Journalism in the year 2024

AI generated picture shows the future of journalism in 2024 with a young man working on a home computer showing human elements.

AI generated image using Canva.

Mike Findlay-Agnew, INSP

  • Opinion

The world is in a state of flux. That we cannot deny. Political, economic, social, and technological change seems to be accelerating – or, to put it another way, change in the only constant.

For those of us in the journalistic world trying to decipher what will happen in the year 2024, fear not. Help is at hand. The Reuters Institute for the Study of Journalism has released its report: “Journalism, Media & Technology Trends and Predictions 2024”. Below I have captured some of the main points and offered some reflections as to what this could mean for our street paper movement*:

Politically, our calendars for 2024 are filled to the rafters. 40 general elections are due to take place this year, including in the UK and the United States. For some newsrooms, this has its pluses. With public interest in election campaign trails and results, arguably consumption of news content can expect to rise. However, we know from recent research that trust in the media has been on the decline. Some argue, that media avoidance is spreading like wildfire. The rise of artificial intelligence (AI) and the role it plays in influencing the democratic process is being met with, to put it mildly, trepidation. Last year in the UK, we heard the concerning news story of a fake recording of the leader of the opposition party, Labour’s Sir Keir Starmer, supposedly swearing at his staff. The convincing but ultimately fake recording acts as a stark reminder that AI is here to stay and manipulate us.

Economically, we are living in tough times. Our almost-post-Covid world is experiencing a cost-of-living crisis. The ripple effects can be seen in our towns and cities globally. Reports of poverty levels increasing have never been so noticeable. For some media organisations, this has meant loss of jobs. The Reuters report states that “in the United States, around 20,000 media jobs – not just news – were lost in 2023”. What news-driven organisations need to consider is different and diverse ways of generating income. For some, this means being dependent on subscription models and “bundles” – ways of charging different amounts to audiences consuming different products – which has already proven to improve income for organisations over 2023. News organisations also need to consider how “non-news” products can bolster their income streams.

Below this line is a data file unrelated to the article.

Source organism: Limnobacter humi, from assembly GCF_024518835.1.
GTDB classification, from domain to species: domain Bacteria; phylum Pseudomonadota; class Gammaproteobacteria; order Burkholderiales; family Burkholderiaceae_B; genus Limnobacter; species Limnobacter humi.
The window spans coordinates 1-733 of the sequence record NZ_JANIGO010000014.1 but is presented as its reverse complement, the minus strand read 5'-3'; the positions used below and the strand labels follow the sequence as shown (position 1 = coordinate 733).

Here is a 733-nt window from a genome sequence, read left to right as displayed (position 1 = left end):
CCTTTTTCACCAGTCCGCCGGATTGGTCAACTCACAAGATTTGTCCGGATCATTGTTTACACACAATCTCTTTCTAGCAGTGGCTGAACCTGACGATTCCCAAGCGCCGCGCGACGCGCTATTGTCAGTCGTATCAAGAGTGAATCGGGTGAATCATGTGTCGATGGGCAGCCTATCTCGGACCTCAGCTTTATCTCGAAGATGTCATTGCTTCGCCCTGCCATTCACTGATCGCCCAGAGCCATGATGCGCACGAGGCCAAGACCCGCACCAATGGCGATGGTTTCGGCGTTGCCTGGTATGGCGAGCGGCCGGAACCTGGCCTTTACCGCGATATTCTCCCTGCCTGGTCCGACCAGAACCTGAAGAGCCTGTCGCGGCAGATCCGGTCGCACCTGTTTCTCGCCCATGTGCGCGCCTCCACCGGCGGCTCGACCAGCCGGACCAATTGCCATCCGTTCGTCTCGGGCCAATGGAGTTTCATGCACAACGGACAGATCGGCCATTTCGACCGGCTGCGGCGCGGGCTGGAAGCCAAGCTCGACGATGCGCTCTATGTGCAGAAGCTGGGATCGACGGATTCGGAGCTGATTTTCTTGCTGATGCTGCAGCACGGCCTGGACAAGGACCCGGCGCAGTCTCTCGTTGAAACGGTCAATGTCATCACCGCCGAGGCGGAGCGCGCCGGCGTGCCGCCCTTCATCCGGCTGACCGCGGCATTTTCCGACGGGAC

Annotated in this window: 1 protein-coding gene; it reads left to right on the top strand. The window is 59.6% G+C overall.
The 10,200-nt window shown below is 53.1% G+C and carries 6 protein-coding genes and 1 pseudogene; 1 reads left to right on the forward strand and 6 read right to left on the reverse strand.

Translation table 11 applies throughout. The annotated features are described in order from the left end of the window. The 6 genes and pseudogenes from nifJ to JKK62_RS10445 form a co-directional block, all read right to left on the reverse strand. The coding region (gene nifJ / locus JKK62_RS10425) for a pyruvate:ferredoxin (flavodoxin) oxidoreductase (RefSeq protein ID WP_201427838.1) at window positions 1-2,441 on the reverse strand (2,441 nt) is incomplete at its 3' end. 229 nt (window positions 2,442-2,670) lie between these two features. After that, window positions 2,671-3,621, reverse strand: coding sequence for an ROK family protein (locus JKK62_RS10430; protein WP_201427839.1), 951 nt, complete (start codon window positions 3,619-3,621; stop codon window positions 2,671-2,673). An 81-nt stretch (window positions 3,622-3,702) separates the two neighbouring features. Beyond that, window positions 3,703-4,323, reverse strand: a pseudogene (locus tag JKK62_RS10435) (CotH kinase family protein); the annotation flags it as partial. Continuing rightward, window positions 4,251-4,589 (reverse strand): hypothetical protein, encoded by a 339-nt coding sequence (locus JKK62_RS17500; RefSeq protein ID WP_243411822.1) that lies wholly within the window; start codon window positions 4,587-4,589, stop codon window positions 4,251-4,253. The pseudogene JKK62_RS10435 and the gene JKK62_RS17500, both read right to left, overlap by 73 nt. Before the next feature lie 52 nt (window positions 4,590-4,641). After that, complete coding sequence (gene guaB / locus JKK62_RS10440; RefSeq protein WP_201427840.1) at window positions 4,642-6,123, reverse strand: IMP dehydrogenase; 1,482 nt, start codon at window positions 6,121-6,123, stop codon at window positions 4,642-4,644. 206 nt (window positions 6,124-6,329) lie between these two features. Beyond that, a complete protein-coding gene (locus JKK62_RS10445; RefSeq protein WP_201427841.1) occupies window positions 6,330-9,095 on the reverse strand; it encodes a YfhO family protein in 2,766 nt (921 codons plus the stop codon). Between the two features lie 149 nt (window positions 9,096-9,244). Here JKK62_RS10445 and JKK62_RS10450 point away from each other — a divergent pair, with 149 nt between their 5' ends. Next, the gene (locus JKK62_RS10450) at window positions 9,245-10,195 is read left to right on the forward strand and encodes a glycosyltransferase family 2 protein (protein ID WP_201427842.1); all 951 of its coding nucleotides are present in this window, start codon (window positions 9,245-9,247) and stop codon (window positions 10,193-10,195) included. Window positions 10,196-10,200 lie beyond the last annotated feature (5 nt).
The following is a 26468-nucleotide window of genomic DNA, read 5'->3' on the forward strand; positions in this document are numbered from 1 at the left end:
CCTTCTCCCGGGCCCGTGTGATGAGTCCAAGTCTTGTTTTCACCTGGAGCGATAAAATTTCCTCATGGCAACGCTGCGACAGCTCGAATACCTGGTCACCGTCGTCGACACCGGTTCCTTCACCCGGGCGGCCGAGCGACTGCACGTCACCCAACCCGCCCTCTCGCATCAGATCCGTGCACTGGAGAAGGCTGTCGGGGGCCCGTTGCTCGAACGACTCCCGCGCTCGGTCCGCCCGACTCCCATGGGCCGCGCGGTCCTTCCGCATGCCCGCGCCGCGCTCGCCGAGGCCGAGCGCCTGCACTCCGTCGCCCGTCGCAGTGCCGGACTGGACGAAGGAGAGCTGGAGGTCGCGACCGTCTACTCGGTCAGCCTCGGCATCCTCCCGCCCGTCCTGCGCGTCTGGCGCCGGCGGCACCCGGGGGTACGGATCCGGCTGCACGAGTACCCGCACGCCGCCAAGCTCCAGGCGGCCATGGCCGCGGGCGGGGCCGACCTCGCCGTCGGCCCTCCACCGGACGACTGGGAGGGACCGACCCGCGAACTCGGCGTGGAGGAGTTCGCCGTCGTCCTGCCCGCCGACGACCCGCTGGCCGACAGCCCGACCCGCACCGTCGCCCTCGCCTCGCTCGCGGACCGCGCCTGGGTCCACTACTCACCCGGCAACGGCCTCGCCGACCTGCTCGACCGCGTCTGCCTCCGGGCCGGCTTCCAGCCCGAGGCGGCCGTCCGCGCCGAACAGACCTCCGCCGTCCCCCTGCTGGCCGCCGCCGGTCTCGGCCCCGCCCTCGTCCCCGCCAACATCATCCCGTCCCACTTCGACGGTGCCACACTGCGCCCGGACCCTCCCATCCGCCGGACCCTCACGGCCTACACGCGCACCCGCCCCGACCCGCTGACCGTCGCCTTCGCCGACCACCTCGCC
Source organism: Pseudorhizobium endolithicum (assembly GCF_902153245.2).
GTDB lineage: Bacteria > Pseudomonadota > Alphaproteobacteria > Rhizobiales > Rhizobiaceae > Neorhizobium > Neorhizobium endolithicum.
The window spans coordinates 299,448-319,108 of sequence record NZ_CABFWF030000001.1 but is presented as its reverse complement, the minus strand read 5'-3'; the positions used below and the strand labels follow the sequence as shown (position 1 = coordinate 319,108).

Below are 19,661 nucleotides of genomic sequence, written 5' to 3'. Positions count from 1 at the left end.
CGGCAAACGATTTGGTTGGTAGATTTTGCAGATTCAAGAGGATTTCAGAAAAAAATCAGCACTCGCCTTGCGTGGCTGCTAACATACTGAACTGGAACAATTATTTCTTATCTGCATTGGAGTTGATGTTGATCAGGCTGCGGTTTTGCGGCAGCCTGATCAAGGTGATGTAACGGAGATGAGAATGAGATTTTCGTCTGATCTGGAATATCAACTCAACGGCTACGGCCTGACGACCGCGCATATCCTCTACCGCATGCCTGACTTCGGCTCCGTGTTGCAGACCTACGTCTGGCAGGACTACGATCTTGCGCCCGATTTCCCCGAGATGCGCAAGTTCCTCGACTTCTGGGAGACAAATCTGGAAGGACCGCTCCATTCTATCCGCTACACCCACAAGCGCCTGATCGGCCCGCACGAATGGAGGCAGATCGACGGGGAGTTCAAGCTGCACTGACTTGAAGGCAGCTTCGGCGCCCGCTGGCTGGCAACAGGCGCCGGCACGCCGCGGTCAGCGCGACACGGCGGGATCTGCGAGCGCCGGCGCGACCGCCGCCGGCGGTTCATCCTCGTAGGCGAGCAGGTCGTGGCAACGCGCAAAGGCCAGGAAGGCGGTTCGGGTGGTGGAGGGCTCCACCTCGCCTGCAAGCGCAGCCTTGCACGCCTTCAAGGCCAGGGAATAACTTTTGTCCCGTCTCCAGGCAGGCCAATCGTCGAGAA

Socially, we need to consider the makeup of our newsrooms and how staff do, or do not, reflect the consumers and audiences that we are trying to reach. Although a bit of a cliché, it has been proven that the younger generation are more likely to embrace new and emerging technology. Newsroom owners need to look inward at both who they are employing, as well as what skillsets and culture they require to keep their organisations alive and well over the coming year.

Technologically, we are seeing fast rates of development. AI provides both a threat and an opportunity for media organisations. What is clear is that we all need a plan to keep up with AI, and avoidance of it is not an option. There also lies a contradiction when it comes to what the rise of new technologies means for trust in journalism. On the one hand, it could give rise to more anxiety akin to what we hear about fake news, leading to further media avoidance. On the other hand, the rising prevalence and use of AI and the exposure of its shortfalls could in fact increase trust in “human journalists”.